This year I finally got around to growing sunflowers. I had seven or eight plants. They were okay, I guess, but not nearly as impressive as some I’ve seen. In rich soil and full sun, with adequate water, a sunflower grows branches that develop buds, resulting in something like a tree. In soil that’s poor, sandy, and often dry, they stick to one skinny (although tall) stem with a single flower. (Guess which kind I had.) They did produce enough seeds to attract chickadees, who diligently pecked them out and ate them.
Some plants are totally reliable without any extra effort at all, like these hardy cyclamen. They’ve increased well over the years and now form nice carpets of pink flowers that mingle with other plants and the falling leaves. Their own beautifully patterned leaves are starting to emerge and will last into next spring.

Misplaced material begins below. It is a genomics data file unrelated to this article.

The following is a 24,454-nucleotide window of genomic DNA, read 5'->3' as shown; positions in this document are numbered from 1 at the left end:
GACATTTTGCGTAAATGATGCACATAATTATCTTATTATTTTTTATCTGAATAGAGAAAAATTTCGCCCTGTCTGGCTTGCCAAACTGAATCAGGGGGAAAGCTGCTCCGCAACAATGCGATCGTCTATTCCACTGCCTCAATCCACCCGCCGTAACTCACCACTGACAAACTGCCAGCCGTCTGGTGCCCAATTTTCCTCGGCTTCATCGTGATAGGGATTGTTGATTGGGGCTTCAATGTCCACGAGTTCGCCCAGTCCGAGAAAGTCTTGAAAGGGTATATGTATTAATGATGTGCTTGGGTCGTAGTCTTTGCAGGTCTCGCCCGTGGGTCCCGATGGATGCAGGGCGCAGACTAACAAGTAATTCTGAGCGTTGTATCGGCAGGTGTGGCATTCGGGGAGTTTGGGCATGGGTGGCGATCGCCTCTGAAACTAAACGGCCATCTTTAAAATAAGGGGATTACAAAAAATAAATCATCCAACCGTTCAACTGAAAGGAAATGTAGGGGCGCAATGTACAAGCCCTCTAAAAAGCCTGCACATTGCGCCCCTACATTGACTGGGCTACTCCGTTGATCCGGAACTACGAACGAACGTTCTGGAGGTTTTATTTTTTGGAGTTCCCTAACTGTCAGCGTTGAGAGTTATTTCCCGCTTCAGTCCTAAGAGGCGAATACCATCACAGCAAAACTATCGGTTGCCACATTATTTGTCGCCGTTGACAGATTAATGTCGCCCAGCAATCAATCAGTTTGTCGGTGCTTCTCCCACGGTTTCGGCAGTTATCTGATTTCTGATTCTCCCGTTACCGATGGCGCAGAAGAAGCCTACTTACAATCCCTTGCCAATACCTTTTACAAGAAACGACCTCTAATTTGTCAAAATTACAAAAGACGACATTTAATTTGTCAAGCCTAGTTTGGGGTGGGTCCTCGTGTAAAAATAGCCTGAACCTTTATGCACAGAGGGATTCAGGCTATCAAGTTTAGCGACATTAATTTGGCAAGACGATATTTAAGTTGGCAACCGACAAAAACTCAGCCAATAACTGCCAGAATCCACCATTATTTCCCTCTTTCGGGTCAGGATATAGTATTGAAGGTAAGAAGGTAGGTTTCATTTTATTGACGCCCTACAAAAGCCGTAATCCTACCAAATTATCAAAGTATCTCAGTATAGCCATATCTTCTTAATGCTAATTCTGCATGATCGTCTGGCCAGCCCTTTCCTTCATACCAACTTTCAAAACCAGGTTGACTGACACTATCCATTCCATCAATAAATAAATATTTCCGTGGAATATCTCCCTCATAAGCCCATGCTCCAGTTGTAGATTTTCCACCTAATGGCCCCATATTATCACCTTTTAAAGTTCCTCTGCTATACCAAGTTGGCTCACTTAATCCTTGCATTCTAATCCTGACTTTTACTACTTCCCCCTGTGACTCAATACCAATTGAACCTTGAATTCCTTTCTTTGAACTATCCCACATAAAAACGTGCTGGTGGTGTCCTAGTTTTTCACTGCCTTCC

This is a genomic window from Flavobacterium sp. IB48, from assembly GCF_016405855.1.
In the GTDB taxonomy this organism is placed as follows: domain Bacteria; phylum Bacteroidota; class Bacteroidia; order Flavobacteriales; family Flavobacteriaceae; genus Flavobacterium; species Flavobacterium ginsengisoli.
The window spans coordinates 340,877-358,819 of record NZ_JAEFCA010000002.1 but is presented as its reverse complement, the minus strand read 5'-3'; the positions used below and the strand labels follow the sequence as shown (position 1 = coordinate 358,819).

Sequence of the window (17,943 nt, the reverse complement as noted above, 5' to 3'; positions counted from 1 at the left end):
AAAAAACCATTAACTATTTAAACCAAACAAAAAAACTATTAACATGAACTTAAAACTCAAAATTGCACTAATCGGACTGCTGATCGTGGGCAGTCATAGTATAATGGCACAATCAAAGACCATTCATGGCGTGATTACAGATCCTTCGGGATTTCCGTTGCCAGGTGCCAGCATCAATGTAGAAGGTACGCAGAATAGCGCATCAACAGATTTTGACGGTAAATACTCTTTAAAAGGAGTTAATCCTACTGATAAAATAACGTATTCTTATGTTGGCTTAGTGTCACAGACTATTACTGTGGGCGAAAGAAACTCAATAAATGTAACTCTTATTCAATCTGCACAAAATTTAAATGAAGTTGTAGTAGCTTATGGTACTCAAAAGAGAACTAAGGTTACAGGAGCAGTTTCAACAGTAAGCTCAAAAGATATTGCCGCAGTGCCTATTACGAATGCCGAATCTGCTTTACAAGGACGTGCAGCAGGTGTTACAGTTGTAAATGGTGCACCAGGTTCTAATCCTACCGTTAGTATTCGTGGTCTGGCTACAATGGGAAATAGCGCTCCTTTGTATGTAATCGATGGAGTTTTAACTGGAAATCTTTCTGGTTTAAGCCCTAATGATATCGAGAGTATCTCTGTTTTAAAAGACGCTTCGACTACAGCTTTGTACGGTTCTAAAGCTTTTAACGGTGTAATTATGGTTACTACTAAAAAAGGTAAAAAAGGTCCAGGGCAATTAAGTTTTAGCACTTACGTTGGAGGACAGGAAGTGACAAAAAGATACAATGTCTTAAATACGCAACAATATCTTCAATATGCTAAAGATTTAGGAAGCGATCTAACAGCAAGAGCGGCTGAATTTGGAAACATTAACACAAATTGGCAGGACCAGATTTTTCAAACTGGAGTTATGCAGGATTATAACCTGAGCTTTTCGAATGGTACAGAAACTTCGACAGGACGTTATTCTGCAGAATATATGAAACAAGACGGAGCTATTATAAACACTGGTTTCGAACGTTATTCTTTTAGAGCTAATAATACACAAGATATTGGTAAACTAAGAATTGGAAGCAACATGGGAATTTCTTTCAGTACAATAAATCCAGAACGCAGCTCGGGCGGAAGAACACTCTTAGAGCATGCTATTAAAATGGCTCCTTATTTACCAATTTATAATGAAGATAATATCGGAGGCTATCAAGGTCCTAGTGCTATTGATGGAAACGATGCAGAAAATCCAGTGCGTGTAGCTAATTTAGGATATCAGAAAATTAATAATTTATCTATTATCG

I love fall. The season of active gardening is winding down, for better or worse. The triumphs and tragedies are in the past, to be fondly remembered or recovered from. It’s too soon to think about next spring. This is a time to savour.
Which is what I’ve been doing, camera in hand, taking snaps of anything that looks even fleetingly beautiful. Actually, most garden beauties are fleeting. A few seconds later, the light has changed. A day later, those leaves have faded or fallen. Now is the time.
We’re moving from early to mid-fall — 60 mm (more than 2 inches) of rain and lots of wind. The garden is changing even as I write this.
So here are the best of my recent photos, carefully “curated” (my first chance to use that word in a sentence):